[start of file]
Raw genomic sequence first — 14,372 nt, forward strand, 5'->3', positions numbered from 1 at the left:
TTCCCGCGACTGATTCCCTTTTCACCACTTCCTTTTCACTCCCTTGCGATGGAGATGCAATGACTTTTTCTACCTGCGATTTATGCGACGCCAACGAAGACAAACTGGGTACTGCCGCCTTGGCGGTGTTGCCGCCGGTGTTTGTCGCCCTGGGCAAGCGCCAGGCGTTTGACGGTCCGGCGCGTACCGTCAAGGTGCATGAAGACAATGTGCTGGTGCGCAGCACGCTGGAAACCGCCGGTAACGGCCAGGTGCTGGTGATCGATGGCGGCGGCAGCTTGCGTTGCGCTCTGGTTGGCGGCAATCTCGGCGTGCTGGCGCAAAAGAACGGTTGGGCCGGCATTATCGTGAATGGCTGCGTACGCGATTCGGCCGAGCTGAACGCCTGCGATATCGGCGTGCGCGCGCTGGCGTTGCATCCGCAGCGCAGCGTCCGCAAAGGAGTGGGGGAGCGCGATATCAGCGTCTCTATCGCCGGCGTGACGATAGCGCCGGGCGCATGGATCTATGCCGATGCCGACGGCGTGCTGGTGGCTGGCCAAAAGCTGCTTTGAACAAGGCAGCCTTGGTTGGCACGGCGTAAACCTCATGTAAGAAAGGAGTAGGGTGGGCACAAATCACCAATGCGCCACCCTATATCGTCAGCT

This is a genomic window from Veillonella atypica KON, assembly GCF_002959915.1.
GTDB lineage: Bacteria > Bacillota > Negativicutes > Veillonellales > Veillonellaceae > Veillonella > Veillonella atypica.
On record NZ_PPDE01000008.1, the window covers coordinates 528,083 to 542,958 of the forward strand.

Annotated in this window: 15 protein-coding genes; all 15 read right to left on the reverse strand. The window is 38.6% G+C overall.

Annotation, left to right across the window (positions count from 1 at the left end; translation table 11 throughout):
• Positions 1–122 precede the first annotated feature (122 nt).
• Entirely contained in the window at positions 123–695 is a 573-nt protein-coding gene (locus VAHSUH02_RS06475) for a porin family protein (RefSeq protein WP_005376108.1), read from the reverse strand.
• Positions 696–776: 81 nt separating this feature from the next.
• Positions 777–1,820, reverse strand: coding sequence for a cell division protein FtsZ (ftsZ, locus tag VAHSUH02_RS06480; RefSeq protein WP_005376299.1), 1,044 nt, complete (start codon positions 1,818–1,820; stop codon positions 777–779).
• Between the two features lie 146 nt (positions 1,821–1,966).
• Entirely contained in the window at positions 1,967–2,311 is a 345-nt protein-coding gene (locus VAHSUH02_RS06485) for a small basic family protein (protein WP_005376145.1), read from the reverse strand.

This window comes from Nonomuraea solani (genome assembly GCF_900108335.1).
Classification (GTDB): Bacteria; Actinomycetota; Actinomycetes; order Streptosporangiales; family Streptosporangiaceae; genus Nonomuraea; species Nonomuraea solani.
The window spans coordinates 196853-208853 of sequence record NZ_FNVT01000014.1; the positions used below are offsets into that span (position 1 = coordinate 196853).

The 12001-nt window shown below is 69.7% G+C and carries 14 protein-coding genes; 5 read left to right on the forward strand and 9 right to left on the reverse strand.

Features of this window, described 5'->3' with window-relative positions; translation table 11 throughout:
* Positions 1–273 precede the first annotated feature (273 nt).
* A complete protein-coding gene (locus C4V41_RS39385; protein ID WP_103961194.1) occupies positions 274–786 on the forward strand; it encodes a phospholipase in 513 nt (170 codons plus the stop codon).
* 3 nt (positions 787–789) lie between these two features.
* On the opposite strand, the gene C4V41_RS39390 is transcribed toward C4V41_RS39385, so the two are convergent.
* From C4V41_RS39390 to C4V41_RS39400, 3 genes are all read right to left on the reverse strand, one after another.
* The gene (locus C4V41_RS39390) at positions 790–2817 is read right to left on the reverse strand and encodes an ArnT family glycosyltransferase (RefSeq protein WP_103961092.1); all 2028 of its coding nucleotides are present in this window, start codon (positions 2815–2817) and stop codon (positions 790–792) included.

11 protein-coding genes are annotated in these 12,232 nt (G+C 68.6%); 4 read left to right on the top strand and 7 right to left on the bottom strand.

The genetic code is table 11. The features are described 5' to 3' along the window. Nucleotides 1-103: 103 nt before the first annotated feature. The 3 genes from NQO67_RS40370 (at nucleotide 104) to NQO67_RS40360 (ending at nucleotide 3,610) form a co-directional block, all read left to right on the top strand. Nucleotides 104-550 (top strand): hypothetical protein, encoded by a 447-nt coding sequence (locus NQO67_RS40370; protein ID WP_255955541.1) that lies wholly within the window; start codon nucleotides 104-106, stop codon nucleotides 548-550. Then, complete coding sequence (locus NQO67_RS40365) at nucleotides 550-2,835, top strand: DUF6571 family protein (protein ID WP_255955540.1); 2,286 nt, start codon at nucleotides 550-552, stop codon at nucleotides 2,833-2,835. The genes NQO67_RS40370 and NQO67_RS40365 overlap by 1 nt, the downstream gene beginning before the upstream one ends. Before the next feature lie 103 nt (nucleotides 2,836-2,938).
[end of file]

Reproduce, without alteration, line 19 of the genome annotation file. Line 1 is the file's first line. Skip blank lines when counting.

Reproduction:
* Positions 1–273 precede the first annotated feature (273 nt).